Yet excise is a volume instrument that is not calculated on the price of the drink being taxed, but rather on how much of it there is. Proportionally, it puts a heavier burden on cheaper drinks — the excise on a bottle of plonk is the same as a bottle of the finest Bordeaux. The excise on the cheapest paint stripper vodka is equal to what is charged on a bottle of Grey Goose.

If the Government still wanted to target cheap drink, it could raise excise. It might not be as laser-focused as an minimum unit pricing-like floor price. But at least the extra cash collected at the tills would flow to the exchequer instead of to the bottom line of supermarkets. Then it could be used to fund further health and poverty measures more targeted at those who were most discommoded by minimum unit pricing.

The downside of this approach, obviously, is that it would increase the price of a pint in the pub. The stated intention of policymakers with minimum unit pricing was never to target pub drinking. This is something that would have to be weighed in the round.

The key to understanding the effects of the policy on the industry, and also with regard to its original objectives, is to obtain clear, independent data. Campaigners on either side will always present the data in ways that suits their argument.

One example of this in Scotland where early indications that the policy had reduced the overall consumption of alcohol were initially presented by pro-minimum unit pricing campaigners as proof that it was working. But the recent British Medical Journal Open research suggests that, while it might be reducing overall consumption, it wasn’t necessarily reducing consumption among those targeted by the measure.

The alcohol industry is, of course, a vested interest in this whole debate. It is entitled to contribute its views, but people are entitled to assess its contributions through the prism of the industry’s self-interest. But some of the most vociferous campaigners for minimum unit pricing in Ireland have also, in a way, become partisan players in the debate over time.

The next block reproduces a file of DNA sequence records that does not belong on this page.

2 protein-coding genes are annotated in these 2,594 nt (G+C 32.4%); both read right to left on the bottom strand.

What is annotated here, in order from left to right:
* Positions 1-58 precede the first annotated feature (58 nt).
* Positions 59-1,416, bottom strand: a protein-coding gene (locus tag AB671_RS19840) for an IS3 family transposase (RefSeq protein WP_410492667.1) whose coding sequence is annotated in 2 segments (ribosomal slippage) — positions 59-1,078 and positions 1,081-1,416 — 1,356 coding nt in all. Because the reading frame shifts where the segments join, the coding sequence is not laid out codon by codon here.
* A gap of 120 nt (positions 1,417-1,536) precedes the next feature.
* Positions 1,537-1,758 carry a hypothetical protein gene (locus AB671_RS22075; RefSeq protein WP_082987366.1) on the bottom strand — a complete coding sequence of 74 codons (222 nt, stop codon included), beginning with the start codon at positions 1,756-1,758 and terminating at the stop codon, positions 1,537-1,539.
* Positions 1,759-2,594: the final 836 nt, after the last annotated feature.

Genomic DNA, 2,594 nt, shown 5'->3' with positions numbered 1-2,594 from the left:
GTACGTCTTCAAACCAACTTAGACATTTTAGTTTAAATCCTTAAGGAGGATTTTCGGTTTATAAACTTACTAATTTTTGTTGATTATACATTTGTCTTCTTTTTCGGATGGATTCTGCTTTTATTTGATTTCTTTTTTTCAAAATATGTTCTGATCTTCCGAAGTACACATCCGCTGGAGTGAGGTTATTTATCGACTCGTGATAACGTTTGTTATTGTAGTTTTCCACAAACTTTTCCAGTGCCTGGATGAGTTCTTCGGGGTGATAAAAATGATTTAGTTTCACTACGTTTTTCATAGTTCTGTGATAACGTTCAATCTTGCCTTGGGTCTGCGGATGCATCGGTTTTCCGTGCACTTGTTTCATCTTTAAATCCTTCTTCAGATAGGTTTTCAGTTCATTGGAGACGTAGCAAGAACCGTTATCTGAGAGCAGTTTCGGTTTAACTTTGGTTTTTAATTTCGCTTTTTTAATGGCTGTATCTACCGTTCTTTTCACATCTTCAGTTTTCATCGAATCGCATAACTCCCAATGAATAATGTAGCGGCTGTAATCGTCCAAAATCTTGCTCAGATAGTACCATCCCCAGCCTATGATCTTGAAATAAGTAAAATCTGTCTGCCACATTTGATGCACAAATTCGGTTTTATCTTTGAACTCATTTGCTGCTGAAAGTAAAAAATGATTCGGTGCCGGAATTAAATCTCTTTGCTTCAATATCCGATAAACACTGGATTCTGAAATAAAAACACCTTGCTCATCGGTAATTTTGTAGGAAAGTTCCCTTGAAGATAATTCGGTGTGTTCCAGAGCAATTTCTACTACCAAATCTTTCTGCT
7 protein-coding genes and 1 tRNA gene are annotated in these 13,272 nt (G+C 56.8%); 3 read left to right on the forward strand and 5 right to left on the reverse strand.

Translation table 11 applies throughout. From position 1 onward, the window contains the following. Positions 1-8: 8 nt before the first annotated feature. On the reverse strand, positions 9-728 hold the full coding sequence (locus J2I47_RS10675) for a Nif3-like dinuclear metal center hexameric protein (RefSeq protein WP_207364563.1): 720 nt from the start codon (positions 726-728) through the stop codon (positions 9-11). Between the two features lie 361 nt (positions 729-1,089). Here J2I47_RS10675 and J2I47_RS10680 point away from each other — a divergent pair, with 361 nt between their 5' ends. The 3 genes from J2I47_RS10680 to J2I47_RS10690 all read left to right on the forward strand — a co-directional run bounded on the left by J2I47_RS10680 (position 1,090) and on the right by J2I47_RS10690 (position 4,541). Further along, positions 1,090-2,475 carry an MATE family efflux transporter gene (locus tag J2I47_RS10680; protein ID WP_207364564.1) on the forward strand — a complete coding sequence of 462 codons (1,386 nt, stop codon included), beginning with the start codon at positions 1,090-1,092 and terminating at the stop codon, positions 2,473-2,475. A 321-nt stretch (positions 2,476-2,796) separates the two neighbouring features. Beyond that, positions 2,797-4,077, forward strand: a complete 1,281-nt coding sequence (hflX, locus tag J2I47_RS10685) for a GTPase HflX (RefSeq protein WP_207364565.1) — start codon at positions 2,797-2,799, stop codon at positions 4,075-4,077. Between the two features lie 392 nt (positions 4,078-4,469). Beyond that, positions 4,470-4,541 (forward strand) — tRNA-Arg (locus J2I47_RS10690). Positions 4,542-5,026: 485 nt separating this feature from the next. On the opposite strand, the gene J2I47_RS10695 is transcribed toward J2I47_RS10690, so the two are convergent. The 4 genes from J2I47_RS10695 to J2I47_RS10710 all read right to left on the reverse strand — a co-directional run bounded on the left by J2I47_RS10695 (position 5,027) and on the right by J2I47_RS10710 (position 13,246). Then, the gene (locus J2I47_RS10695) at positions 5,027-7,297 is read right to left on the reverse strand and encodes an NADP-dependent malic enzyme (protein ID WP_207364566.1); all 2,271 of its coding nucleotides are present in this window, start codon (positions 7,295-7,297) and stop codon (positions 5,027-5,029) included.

Many of those campaigners will argue that they come at the issue purely from a public health perspective. But now that minimum unit pricing has already been brought in, it can be argued that they have developed a vested interest in seeing the policy that they fought so hard for, maintained. Everybody likes to be vindicated. When assessing the success of minimum unit pricing through how its impact correlates with its objectives, the zeal of the policy’s biggest cheerleaders means they are not necessarily neutral observers.

The good news for campaigners is that most research shows that overall alcohol consumption in Ireland is declining and this has been the case for two decades. It is borne out in Revenue’s statistics on the consumption of pure alcohol per head, for example. It is also obvious on the streets of every town and village in the State, where pub numbers have reduced by about one-fifth. And more young people are now teetotal than ever before.

Problem drinking has not gone away, of course. But let us wait for the data on minimum unit pricing on this issue before assessing its real impact. And let’s not muddy the waters with competing measures on alcohol, such as excise cuts or levies, until the true impact of minimum unit pricing can be seen at the bottom of the glass.